In the latest attack ad on Chris Christie, the New Jersey Education Association contends the Republican governor is coddling millionaires while he cuts education, women's health care and public safety.
The TV ad, which was also posted on the NJEA-funded website millionairesforchristie.com, claims that the governor cut taxes for the rich.
The ad shows various images of Christie and in capital letters states sources of contributions to the governor and what programs he cut. The ad says, "We thought he was different but he took thousands in contributions from Wall Street executives, thousands from insurance executives, thousands from drug company executives, and as soon as Chris Christie was governor, he gave a tax cut to millionaires -- a back-door deal to reward the people who put him there. And what about the rest of us? Christie cut our schools, women’s health care and our public safety -- all to give a tax cut to millionaires. Chris Christie. Now it’s clear whose side he’s really on."
PolitiFact New Jersey decided to check whether Christie "gave a tax cut to millionaires."
The tax bracket has been around since 2004, when Gov. Jim McGreevey approved higher income taxes on residents earning more than $400,000. It became known as the "millionaire’s tax."
For tax year 2009, Gov. Jon Corzine approved a one-year tax rate increase for varying income levels to help generate additional revenue for the state: 8 percent on income over $400,000; 10.25 percent on income over $500,000; and 10.75 percent for income above $1 million. The tax rates were to revert to 2008 rates on Jan. 1, 2010 -- before Christie took office.
Democrats, however, wanted to renew the surcharge and approved a bill that would raise the rate from 8.97 percent to 10.75 percent for about 12,000 state residents earning more than $1 million a year. The increase would have generated $637 million in revenue for Fiscal Year 2011, according to an analysis of the proposed surcharge done by the nonpartisan Office of Legislative Services.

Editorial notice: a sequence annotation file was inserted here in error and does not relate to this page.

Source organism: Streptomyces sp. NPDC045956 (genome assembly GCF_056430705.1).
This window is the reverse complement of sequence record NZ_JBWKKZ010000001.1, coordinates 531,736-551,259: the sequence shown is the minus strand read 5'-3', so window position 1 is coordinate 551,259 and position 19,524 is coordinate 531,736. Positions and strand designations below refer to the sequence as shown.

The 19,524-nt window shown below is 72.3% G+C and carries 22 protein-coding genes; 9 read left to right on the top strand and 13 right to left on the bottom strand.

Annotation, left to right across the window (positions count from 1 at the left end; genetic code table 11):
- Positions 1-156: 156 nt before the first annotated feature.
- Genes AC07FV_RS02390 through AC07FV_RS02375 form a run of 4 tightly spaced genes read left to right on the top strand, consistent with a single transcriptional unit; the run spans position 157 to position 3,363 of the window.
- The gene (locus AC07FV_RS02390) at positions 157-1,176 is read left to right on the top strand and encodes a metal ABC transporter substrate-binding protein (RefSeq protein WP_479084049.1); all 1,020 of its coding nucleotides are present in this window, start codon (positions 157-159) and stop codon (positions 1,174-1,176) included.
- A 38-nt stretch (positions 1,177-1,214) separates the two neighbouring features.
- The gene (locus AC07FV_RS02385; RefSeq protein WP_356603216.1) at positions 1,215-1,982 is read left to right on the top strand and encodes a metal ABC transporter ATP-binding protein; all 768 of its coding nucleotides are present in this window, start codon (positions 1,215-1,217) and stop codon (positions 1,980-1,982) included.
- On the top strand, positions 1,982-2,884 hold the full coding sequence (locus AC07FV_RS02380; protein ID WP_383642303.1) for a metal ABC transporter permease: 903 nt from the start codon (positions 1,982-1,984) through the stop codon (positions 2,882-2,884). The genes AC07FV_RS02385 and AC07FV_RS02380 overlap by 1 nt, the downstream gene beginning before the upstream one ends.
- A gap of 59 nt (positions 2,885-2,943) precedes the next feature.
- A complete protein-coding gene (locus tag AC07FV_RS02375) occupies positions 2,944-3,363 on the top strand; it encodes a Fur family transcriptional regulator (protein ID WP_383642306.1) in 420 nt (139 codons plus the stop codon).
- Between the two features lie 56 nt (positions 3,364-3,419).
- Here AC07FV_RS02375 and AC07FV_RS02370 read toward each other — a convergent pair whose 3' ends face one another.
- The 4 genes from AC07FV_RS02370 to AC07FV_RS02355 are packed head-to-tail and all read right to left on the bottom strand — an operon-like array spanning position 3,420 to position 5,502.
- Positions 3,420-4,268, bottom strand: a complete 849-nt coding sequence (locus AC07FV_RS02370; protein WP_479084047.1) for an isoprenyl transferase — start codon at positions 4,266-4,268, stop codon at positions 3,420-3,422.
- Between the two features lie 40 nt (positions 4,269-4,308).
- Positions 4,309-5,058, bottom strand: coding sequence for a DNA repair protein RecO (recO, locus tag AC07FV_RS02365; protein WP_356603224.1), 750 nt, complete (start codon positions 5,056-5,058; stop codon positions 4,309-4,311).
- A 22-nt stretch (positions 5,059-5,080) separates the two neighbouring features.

Christie vetoed the bill minutes after Senate President Stephen Sweeney brought it to his office.
The Legislature was unable to muster enough votes for a veto override, which meant the surcharge was not reinstated.
So did Christie "cut" the tax, as the ad claims?
He actually did not cut anything, because there was nothing to cut. The tax had expired before he took office.
The NJEA told PolitiFact New Jersey Christie's veto is the same thing as a cut. It's "a distinction without a difference," said spokesman Steve Wollmer. By vetoing the bill, Christie assured that millionaires would continue to pay the lower rate.
Kevin Roberts, Christie’s deputy press secretary, said it wasn't a cut; Christie was just keeping his promise that he wouldn't raise taxes.
To recap: The NJEA ad says that Christie "gave a tax cut to millionaires," which suggests that the governor specifically enacted a cut for a select few. In fact, the tax had expired and, when the Democrats tried to renew it, the governor opposed it. That's not a cut; his veto maintained the status quo. Still, the governor’s veto failed to enact a higher tax rate, meaning a lower rate applies. To some, that’s break enough. We rate the NJEA’s claim Half True.
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